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Perfect Divisional TO&E Eastern Front?

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  • Perfect Divisional TO&E Eastern Front?

    With the benefit of hindsight, was a perfect set of divisional TO&E's possible, within the limits of available men and equipment to either side?

    Some useful sites for OOB.

    1942 Red Army: http://niehorster.org/012_ussr/42_or...gan_index.html
    1944/5 Red Army: http://niehorster.org/012_ussr/45_or...gan_index.html

    Heer 39-45: https://www.ibiblio.org/hyperwar/Germany/HB/HB-2.html
    How to Talk to a Climate Skeptic: http://grist.org/series/skeptics/
    Global Warming & Climate Change Myths: https://www.skepticalscience.com/argument.php

  • #2
    Perfect? Unlikely. What is useful for offensive operations in eastern Poland, western Ukraine and Belarus is likely much less useful for defense in the Caucasus or the Carpathians, or in city fighting in Stalingrad, Moscow, Warsaw or Berlin.

    i think we can all agree that an infantry division should have at least 3 subordinate maneuver headquarters, 9 battalions of infantry, 3-4 battalions of artillery, a combat engineer battalion, a recon battalion, and a battalion of something with mobile protected firepower- tanks, panzerjaeger, and sturmgeschutz seem to have all become generally interchangeable in practice, along with requisite combat service support, signals, etc. In an armored or armored infantry division, the mix is some sort of balanced 3 and 3 or 4 and 4 between tank and mobile, preferably armored, infantry, with requisite maneuver headquarters and supporting units. Beyond that, some specialization (cavalry, mountain, etc) is likely useful, too.

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    • #3
      Not sure a divisional TO&E for all seasons was doable. Both armies switched from offense to defense or defense to offense during the course of the war. During the course of the war, lessons learned or war experiences altered formations. For examples, the Red Army did away with the tank division for a more streamed-lined tank corps-brigade structure. The Germans truncated the panzer division size for flexible and manageable panzer divisions (Balck was against the large divisions because too many tanks sat around during a fight--his point gained weight with his reduced 11th PzD performance during the Chir River battles).

      Outside of the fundamental force structures, the division on both sides used attached assets from higher HQs in combat, combat support, and combat service support units depending on the situation. An example in this dimension, was the Red Army's conclusions from Manstein's back-hand attack that cut off the Popov group in the Don. For future penetrating Red Army tank forces, the units were augmented with anti-tank, artillery, engineer mobile obstacle detachments in addition to a reserve to protect the flanks during a penetrating force into the operational depth.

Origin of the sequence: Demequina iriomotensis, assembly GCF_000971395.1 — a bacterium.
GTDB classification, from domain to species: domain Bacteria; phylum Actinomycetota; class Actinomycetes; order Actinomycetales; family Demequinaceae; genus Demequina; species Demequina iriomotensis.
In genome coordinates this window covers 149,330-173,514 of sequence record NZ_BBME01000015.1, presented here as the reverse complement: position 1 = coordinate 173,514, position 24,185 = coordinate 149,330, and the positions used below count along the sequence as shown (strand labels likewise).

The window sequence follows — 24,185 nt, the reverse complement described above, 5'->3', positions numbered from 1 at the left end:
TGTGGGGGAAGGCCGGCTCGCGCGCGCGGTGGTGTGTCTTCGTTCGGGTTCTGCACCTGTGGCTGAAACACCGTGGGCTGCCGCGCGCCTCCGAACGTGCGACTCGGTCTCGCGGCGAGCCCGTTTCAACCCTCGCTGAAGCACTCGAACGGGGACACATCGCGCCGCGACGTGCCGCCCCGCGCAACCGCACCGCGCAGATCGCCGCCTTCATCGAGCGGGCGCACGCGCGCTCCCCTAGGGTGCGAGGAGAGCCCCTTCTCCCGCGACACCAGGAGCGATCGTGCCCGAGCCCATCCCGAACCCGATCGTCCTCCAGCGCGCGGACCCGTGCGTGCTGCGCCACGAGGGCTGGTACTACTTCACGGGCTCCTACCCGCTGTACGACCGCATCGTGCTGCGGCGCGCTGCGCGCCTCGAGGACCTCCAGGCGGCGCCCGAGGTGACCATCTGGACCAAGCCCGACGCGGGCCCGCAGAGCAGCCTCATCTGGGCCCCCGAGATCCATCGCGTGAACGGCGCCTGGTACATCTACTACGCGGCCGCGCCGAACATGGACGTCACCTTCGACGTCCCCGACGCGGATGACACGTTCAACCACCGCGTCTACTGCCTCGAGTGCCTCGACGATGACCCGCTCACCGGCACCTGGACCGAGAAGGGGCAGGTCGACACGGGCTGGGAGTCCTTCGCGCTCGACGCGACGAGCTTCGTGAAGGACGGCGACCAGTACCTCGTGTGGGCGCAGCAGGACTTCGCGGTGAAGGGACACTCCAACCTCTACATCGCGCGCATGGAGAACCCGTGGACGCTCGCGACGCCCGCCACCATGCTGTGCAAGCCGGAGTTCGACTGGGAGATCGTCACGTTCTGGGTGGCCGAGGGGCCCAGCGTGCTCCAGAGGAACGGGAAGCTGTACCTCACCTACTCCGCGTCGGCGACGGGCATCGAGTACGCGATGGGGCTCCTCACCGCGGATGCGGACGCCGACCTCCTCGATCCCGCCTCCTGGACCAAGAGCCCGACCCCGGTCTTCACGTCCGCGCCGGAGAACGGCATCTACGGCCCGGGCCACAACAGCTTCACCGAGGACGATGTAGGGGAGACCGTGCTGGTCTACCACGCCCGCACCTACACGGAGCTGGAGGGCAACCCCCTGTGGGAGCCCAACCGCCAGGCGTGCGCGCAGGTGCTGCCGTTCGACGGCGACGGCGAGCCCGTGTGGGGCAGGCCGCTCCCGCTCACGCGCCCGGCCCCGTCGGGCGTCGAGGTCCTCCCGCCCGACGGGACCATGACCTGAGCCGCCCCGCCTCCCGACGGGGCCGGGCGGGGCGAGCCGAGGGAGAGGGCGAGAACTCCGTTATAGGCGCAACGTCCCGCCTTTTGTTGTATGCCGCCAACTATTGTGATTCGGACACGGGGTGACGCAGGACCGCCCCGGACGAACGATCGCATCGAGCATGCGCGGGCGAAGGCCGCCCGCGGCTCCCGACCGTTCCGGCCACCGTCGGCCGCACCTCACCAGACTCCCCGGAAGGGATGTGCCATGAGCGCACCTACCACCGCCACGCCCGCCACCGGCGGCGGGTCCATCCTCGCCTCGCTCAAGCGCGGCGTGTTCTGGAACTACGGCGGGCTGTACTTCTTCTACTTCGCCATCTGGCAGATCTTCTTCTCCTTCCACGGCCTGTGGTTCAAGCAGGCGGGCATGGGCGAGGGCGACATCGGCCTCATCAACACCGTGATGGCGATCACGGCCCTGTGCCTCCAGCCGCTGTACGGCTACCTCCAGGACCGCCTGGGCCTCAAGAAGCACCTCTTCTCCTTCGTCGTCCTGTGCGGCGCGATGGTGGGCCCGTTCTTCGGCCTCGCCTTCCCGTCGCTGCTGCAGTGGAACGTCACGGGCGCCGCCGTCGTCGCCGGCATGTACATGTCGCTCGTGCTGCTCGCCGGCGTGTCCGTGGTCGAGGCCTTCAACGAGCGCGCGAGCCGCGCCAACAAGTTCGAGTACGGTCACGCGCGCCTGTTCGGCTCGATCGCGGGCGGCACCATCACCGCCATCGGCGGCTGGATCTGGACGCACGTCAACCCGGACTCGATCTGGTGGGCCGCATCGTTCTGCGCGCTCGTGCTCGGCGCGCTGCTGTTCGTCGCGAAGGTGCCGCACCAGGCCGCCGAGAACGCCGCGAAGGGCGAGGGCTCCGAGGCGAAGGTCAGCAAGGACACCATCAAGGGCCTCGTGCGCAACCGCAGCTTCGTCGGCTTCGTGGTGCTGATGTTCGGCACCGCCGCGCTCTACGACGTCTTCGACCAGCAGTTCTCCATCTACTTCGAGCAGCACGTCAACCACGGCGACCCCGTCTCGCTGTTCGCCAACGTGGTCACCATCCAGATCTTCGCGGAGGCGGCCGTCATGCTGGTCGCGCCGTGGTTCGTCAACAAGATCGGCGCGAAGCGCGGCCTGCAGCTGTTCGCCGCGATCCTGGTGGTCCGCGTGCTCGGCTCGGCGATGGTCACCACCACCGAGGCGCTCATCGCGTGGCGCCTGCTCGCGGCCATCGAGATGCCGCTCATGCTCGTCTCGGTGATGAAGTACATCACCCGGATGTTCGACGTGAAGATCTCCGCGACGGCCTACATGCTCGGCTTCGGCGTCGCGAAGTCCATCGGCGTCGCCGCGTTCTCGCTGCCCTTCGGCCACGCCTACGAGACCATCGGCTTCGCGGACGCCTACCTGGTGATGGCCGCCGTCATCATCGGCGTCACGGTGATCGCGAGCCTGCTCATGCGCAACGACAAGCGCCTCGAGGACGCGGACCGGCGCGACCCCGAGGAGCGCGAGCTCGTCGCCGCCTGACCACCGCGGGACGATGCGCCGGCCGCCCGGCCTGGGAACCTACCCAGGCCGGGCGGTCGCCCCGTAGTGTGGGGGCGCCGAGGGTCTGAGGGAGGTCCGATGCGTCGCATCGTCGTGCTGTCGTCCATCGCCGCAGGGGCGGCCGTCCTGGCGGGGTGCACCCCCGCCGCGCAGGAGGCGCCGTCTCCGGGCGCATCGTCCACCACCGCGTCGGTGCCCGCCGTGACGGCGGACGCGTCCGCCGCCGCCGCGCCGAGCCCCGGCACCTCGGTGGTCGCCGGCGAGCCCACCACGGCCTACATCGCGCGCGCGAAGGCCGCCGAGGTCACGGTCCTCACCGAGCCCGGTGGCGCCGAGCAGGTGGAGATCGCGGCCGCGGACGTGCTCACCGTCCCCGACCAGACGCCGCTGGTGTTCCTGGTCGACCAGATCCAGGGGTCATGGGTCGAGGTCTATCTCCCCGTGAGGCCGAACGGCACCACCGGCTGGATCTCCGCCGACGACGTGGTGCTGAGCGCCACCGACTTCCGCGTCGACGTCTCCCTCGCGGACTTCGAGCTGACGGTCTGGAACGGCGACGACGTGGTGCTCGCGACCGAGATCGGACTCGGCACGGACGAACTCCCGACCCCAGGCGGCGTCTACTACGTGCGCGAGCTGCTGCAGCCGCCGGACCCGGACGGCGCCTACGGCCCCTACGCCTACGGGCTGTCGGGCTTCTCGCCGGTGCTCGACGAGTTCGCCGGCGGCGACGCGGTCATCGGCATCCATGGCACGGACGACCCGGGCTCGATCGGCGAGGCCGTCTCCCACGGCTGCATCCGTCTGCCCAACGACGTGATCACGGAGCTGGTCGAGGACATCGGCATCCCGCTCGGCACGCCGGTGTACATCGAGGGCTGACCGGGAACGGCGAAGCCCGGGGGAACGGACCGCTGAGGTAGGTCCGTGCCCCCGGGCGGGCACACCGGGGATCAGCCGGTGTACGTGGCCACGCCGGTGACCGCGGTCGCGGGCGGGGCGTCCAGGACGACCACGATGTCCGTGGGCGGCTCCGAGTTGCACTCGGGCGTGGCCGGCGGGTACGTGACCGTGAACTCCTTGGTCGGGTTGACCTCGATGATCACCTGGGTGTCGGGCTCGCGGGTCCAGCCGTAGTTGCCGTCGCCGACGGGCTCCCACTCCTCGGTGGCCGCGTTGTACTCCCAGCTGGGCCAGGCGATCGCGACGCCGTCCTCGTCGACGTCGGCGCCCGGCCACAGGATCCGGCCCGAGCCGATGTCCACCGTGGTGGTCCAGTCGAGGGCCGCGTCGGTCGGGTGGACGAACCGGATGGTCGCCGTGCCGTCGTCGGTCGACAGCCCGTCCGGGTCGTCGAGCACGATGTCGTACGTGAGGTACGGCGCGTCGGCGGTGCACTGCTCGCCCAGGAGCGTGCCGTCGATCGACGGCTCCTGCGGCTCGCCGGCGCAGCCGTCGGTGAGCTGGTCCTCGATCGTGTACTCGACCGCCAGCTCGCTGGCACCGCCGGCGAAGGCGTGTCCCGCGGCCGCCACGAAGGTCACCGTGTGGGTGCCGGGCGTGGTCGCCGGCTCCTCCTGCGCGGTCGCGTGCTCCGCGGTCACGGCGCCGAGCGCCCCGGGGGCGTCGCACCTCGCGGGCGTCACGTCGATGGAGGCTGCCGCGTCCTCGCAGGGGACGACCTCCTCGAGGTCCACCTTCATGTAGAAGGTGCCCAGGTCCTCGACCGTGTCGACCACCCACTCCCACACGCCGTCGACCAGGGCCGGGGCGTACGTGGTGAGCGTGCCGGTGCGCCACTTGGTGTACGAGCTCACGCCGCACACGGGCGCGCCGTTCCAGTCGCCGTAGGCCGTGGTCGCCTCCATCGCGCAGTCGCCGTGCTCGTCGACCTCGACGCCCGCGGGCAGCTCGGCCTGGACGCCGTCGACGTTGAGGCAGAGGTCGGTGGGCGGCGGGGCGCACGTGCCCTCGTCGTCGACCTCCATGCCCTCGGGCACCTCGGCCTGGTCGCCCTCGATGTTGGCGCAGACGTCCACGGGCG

Leadership is the ability to rise above conventional wisdom.

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      • #4
        I would say for the Germans, the ubiquitous infantry division should have been:

        3 line regiments each of two battalions. Each battalion would have 3 line companies and ideally 4 platoons of infantry armed with 1 LMG per squad with 3 squads in a platoon. Add a HMG section of 2 to 4 MG at the company level. An additional heavy weapons company would be attached with 6 81mm mortars and a two gun antitank section (later could be panzerschrek or something similar in platoon strength-- say 9 to 12 launchers, maybe up to 15 to 18)

        The regiment would have a 6 to 8 gun antitank company (5 cm or 7.5cm) guns with motor tow vehicles. A "cannon" company of either 6 7.5 cm infantry guns, or 6 12 cm mortars would be attached. A pioneer platoon at the regimental HQ with an extra wagon / trailer or two containing additional construction tools and equipment. This unit is for clearing mines and building things like bunkers.

        Then there are two Schnell, Alarm, etc., battalions in the division. These combine the assets of the panzerjäger and aufklarungs battalions. Their purpose is to be the two mobile battalions that act for reconnaissance, as reserve, etc., and are controlled by the division but often assigned to a regiment as needed for a mission.
        These would vary some in composition but they would each include 9 to 12 StuG, or Pzjr or another mobile antitank gun or self-propelled gun. There would be three additional companies in the unit mounted in light vehicles, motorcycles, bicycles, or horses as available-- preferably in vehicles. These would mirror the line infantry companies but could have additional machineguns and heavy weapons assigned up to double the line unit's quantities as available.